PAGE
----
- The Enterprise
- The Recorder
When asked by her kindergarten teacher what her wish was Friday, Bella Winder, 5, wished her father were home.
Her dad, U.S. Air Force Master Sgt. Emerson Winder, had been deployed overseas since July, and Bella knew that it was possible he’d be coming home for Christmas.
What she didn’t know was that when she opened her eyes in class at William B. Wade Elementary School after making her wish, her father would be right beside her.
“Daddy!” Bella exclaimed a few moments after registering that her father was the man kneeling beside her.
The two embraced, and Bella smiled.
A similar scene took place at the same school a few minutes earlier when Winder surprised his son, Brennen, 10.
Brennen’s teacher announced that a special guest had come to visit. When Winder walked in the class, Brennen caught a glimpse, and his mouth dropped open in surprise.
He stood up to greet his father with a hug, took a minute to look at him again and then embraced his dad a little longer.
Winder said prior to surprising his children, he has been able to talk with them via Skype and on the phone during his deployment.
“[To] actually be able to hug them and hold them in my arms. ... Just being able to see them is so exciting,” he said.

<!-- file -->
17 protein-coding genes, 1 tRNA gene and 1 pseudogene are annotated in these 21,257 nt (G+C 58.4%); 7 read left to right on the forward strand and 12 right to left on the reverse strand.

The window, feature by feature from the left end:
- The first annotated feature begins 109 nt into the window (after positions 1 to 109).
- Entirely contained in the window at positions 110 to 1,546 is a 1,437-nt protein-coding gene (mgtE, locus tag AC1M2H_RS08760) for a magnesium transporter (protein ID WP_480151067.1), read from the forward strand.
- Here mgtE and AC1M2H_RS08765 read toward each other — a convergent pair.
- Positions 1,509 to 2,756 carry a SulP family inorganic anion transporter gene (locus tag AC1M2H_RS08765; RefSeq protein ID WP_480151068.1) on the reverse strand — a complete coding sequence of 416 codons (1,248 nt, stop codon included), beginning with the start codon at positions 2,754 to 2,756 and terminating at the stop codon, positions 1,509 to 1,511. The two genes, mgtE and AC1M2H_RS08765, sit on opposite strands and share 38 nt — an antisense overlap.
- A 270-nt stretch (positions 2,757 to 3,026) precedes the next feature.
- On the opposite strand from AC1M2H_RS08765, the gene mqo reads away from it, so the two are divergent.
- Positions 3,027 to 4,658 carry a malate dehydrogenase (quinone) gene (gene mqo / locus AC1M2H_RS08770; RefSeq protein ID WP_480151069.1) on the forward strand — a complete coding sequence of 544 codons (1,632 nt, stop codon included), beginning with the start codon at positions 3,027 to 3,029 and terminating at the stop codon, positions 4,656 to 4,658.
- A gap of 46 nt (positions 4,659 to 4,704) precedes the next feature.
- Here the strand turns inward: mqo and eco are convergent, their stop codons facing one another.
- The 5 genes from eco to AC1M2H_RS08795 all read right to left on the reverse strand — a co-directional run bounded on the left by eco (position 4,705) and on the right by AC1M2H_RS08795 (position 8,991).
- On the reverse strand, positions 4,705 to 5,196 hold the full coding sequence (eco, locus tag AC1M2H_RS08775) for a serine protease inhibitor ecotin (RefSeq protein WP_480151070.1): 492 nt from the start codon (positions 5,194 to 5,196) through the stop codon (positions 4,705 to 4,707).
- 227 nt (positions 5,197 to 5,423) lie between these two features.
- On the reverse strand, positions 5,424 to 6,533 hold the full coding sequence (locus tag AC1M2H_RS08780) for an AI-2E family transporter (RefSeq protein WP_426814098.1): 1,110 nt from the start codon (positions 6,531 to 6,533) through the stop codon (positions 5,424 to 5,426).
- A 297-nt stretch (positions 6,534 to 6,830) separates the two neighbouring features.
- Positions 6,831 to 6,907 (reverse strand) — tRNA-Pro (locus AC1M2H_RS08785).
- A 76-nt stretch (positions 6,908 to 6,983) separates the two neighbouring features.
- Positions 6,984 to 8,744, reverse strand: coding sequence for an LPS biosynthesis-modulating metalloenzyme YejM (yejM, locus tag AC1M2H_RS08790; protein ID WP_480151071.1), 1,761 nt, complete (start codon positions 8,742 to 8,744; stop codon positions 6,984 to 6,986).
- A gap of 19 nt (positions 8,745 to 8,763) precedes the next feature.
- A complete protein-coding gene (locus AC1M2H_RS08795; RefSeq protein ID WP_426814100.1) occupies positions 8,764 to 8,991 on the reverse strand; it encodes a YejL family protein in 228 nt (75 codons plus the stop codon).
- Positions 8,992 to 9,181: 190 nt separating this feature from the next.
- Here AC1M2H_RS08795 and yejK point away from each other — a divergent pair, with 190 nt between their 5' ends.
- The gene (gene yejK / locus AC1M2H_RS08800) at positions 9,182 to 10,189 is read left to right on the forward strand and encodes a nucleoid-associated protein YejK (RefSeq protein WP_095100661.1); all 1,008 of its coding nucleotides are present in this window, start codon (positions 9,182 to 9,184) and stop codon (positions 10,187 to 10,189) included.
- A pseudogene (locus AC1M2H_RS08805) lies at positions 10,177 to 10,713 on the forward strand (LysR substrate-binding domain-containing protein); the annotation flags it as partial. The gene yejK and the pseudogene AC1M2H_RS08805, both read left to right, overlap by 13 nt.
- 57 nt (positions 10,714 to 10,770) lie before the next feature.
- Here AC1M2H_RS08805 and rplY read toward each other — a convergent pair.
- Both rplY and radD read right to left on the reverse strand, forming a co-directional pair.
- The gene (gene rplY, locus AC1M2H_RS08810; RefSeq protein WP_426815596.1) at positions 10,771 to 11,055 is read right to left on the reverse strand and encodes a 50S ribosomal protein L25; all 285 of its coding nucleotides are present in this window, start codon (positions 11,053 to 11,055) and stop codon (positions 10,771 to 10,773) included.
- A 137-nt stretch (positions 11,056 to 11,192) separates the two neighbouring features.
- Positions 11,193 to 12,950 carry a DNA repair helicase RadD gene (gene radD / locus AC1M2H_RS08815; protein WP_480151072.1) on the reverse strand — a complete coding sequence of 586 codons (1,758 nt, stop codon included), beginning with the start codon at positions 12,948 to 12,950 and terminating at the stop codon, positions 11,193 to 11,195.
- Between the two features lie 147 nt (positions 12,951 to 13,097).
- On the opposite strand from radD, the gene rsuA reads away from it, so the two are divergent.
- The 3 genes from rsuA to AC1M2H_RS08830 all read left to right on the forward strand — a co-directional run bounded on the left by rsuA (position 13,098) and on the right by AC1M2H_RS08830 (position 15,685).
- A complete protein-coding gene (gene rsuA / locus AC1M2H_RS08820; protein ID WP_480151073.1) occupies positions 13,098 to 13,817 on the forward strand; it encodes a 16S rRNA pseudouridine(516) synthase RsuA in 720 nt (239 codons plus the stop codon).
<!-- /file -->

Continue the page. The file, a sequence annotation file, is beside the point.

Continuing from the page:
Winder said the past several months have been the longest he’s been away from his family.
Winder’s wife, Ginger, not only kept up with everyday activities with her children, but while her husband was away, she handled the family plan to move from their home in Waldorf to a new home in La Plata.
Winder said his wife did an “amazing job” while he was away.
“And she is stunning,” he said.”
Winder said he was very excited to be home with his wife and children and wanted to thank friends, family and community members for their support and help while he was away.
Winder said he will spend his time home hanging out with his family, which Brennen said means playing lots of video games and Bella said means playing games and with Barbie dolls.
Bella said what she likes best about her dad are “tickle fights.”